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Physicist Richard Garwin: A Life In Labs And The Halls Of Power
Physicist Richard Garwin, one of the architects of the hydrogen bomb, never saw a nuclear explosion in person during his time as a weapons developer and hopes never to see one. But he offers a chilling prediction.
Garwin fears there is a 50 per cent chance terrorists will explode a nuclear bomb in an American city within the next four or five years. “We ought to be doing what we can to prevent it,” he said, “and taking steps to insure that the impact of such an event is localized.
“I don’t like it, but that’s my view,” Garwin added during a wide-ranging conversation at AAAS in Washington, D.C., on 10 January. The event was sponsored by AAAS’s Center for Science, Technology and Security Policy.
Garwin has advised the federal government on national security matters since the Eisenhower administration in the 1950s. Still, he remains the skeptical outsider, quick to point out programs he considers unsound or misguided.
He is unapologetic about his role in nuclear weapons development, but has spent much of his career promoting arms control and warning about the need to halt the proliferation of nuclear weapons.
“We have to do a lot more in preventing terrorists” from acquiring the materials needed to make a nuclear weapon, Garwin said before the packed AAAS auditorium. There remain concerns about the security of large quantities of weapons-usable material in Russia, he said, and Pakistan has a worrisome potential for leakage of nuclear materials to undesirables.
The Bush administration should be talking to Pakistan, Garwin said, about the need to effectively control its nuclear weapons so they do not fall into the wrong hands in the event of a coup or other upheaval. Garwin also said Iran’s determination to proceed with what many suspect is a nuclear weapons program could eventually require military action.
“They have every right to civilian [nuclear] technology,” Garwin said. But he said the possibility of military nuclear program in Iran is “a very serious problem.”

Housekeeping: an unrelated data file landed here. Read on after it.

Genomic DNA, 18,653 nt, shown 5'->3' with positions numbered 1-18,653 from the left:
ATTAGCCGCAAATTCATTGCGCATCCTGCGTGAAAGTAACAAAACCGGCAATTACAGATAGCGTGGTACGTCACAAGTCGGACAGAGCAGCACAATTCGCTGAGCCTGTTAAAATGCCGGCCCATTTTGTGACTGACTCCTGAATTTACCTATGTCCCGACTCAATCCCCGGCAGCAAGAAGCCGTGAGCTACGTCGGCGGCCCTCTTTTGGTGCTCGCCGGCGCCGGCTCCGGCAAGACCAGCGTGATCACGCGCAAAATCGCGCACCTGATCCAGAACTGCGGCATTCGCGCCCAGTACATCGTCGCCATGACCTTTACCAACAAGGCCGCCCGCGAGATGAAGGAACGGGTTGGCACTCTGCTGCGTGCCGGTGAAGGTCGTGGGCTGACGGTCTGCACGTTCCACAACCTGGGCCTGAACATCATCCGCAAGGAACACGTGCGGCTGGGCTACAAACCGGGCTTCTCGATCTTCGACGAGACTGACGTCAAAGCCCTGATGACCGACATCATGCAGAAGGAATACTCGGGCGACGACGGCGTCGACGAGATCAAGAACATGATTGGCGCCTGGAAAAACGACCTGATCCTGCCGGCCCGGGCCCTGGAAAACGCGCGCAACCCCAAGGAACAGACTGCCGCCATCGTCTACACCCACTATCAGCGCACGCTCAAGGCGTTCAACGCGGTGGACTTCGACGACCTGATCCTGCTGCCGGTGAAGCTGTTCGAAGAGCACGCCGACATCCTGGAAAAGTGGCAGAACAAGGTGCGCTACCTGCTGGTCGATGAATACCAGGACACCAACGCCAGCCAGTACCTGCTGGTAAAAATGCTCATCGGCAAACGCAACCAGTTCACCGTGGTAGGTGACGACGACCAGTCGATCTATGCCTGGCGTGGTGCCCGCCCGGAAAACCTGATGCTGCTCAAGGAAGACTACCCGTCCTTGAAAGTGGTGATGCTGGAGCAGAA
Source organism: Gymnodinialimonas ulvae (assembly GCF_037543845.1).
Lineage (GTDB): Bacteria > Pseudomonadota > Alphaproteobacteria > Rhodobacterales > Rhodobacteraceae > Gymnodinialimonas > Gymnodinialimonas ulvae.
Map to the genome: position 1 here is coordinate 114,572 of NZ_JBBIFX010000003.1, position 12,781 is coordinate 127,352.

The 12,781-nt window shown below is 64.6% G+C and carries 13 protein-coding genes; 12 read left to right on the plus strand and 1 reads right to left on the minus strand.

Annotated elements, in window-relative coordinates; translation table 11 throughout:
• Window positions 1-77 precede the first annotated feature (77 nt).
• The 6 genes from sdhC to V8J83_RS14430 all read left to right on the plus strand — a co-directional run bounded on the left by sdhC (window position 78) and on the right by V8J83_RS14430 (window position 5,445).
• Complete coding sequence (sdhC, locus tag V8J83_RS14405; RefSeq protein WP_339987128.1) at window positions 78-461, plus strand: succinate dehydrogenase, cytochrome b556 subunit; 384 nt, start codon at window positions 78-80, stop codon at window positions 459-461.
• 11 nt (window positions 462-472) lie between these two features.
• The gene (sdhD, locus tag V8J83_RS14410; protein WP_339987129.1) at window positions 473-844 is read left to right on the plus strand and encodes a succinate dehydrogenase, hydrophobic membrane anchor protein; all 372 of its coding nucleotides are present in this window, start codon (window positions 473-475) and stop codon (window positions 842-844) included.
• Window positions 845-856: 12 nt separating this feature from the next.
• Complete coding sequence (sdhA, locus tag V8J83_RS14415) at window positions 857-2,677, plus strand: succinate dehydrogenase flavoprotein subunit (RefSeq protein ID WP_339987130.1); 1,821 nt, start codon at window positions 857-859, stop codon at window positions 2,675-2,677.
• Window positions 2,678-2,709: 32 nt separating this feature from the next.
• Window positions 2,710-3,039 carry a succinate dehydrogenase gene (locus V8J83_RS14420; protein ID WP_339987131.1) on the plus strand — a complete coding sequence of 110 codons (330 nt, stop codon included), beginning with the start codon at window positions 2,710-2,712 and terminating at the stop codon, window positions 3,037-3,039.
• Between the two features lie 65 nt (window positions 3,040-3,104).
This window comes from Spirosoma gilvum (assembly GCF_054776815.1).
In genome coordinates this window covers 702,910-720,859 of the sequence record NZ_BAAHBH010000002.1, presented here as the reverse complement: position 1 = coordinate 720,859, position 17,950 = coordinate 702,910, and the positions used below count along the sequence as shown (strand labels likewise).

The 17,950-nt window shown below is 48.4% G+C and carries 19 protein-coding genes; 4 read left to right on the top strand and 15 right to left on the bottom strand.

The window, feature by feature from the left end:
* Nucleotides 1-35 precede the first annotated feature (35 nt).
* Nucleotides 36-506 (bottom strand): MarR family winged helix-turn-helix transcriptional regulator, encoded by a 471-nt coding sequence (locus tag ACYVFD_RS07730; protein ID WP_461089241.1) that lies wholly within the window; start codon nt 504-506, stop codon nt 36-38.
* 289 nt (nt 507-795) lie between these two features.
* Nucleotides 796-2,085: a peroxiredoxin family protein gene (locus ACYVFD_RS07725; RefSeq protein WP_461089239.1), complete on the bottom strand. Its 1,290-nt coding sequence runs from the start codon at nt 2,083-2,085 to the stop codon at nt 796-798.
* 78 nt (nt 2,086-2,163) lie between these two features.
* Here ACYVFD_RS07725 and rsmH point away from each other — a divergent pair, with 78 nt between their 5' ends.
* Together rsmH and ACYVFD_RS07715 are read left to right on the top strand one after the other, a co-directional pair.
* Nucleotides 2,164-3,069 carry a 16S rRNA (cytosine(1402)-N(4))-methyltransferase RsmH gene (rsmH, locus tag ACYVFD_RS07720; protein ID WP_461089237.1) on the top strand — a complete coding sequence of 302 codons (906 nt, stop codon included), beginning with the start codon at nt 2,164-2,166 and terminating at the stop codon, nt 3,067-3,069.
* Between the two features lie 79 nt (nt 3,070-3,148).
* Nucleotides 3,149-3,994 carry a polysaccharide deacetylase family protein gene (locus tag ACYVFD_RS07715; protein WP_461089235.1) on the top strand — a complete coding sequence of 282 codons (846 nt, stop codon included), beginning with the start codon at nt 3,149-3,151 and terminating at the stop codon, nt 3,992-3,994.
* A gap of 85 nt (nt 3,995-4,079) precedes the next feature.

The conversation with Garwin was moderated by David Kestenbaum, a science correspondent for National Public Radio who has a Ph.D in physics.
Garwin has had a storied career, and today ranks as one of the most influential U.S. science and science policy experts of the past half-century.
“Dick Garwin’s research, creativity and fearsome intellectual capacity have helped shape much of the technological history of America's national security community over the past 50 years,” said Norman Neureiter, director of the AAAS Center on Science, Technology and Security Policy. “He has also become one of our nation's scientific statesman, applying those same formidable skills to control proliferation, counter terrorism and reduce the threat from weapons of mass destruction on a global basis.”
During the conversation at AAAS, Kestenbaum walked Garwin through his early career, when he worked summers at the Los Alamos Scientific National Laboratory (now Los Alamos National Laboratory). In 1951, Edward Teller told Garwin about the then-secret invention of “radiation implosion” by Teller and Stanislaw Ulam.
Teller asked the young Garwin, then 23, to devise an experiment to demonstrate the principle. Garwin came back with a detailed sketch of what turned to be “Mike,” an 80-ton device that was detonated on 1 November 1952 as the world’s first hydrogen bomb.